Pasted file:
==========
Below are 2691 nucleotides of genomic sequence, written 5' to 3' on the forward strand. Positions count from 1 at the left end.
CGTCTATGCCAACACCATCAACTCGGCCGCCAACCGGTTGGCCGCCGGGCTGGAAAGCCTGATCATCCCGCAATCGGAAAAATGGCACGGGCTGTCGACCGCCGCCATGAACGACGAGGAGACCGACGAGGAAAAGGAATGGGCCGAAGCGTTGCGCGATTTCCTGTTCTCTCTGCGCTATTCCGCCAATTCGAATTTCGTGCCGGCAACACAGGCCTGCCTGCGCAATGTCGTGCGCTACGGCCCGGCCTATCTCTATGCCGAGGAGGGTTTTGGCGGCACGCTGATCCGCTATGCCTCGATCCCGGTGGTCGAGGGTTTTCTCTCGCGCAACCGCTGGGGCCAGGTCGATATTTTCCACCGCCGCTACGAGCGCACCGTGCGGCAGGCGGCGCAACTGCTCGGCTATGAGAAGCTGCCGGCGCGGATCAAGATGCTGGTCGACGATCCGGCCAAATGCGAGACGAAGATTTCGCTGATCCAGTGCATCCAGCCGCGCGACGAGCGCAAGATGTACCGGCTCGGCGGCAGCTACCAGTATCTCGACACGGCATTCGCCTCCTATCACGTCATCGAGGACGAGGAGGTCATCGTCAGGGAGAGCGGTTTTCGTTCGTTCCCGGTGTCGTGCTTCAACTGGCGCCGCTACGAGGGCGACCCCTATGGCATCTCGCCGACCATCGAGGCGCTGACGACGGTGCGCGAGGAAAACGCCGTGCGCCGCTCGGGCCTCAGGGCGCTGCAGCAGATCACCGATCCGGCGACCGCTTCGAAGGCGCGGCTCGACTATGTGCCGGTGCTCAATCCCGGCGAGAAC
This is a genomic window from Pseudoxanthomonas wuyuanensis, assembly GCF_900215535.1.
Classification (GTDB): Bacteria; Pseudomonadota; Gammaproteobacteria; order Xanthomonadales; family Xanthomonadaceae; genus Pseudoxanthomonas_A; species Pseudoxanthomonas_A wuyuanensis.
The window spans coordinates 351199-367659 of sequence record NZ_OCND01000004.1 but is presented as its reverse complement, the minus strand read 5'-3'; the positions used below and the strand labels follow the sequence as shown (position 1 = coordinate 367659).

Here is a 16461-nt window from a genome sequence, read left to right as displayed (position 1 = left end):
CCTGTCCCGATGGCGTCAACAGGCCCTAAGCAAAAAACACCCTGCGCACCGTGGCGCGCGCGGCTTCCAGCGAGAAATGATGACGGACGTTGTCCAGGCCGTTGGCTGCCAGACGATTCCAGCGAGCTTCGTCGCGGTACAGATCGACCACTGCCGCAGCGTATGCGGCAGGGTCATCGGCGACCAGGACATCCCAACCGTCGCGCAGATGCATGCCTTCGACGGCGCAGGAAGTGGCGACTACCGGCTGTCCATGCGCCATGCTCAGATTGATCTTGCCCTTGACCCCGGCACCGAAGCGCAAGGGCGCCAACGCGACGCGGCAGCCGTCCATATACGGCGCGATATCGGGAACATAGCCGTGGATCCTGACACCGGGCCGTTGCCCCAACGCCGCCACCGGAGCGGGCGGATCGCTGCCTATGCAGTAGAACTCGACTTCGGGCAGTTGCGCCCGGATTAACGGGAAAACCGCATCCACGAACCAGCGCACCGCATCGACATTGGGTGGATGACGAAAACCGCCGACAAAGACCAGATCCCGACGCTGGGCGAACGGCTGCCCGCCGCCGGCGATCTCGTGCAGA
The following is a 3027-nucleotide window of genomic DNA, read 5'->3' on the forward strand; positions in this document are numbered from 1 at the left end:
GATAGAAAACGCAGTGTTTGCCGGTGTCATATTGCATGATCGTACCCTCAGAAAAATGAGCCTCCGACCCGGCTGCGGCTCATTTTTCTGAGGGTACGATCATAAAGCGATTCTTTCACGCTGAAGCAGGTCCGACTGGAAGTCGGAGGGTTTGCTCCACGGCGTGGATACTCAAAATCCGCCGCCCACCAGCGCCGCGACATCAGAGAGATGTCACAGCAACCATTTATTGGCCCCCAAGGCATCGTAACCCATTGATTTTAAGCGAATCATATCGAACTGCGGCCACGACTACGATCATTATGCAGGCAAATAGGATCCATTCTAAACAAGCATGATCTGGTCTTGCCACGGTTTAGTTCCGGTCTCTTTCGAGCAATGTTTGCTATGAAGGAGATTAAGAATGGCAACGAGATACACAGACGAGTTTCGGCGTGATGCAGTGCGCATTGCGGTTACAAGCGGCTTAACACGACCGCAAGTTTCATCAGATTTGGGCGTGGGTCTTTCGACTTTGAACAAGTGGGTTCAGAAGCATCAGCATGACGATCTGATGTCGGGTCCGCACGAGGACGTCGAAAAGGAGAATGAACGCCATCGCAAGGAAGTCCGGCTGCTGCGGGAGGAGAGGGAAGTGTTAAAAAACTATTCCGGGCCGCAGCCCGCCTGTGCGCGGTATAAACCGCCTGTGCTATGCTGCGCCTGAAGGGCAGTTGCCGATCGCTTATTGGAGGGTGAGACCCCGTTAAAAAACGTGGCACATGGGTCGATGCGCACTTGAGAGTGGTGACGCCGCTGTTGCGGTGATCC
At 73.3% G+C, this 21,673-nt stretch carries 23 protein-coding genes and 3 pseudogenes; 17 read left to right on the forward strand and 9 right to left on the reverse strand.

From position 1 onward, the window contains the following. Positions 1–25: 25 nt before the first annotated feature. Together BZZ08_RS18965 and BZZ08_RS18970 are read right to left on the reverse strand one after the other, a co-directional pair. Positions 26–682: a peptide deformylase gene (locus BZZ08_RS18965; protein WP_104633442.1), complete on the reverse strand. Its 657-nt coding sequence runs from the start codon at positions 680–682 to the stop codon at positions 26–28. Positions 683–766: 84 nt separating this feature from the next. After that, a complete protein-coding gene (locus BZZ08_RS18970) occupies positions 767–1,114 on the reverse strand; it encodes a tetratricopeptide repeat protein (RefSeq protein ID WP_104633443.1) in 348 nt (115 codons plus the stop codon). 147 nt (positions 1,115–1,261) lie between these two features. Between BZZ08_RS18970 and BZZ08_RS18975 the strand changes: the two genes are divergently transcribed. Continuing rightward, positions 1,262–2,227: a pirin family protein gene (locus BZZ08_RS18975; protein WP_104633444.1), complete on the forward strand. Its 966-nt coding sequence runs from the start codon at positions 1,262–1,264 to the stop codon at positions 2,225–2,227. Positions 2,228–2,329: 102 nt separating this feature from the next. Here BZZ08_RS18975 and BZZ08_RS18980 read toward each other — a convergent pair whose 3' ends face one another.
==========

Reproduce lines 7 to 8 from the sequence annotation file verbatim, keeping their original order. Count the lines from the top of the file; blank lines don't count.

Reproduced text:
CCTGTCCCGATGGCGTCAACAGGCCCTAAGCAAAAAACACCCTGCGCACCGTGGCGCGCGCGGCTTCCAGCGAGAAATGATGACGGACGTTGTCCAGGCCGTTGGCTGCCAGACGATTCCAGCGAGCTTCGTCGCGGTACAGATCGACCACTGCCGCAGCGTATGCGGCAGGGTCATCGGCGACCAGGACATCCCAACCGTCGCGCAGATGCATGCCTTCGACGGCGCAGGAAGTGGCGACTACCGGCTGTCCATGCGCCATGCTCAGATTGATCTTGCCCTTGACCCCGGCACCGAAGCGCAAGGGCGCCAACGCGACGCGGCAGCCGTCCATATACGGCGCGATATCGGGAACATAGCCGTGGATCCTGACACCGGGCCGTTGCCCCAACGCCGCCACCGGAGCGGGCGGATCGCTGCCTATGCAGTAGAACTCGACTTCGGGCAGTTGCGCCCGGATTAACGGGAAAACCGCATCCACGAACCAGCGCACCGCATCGACATTGGGTGGATGACGAAAACCGCCGACAAAGACCAGATCCCGACGCTGGGCGAACGGCTGCCCGCCGCCGGCGATCTCGTGCAGA
The following is a 3027-nucleotide window of genomic DNA, read 5'->3' on the forward strand; positions in this document are numbered from 1 at the left end: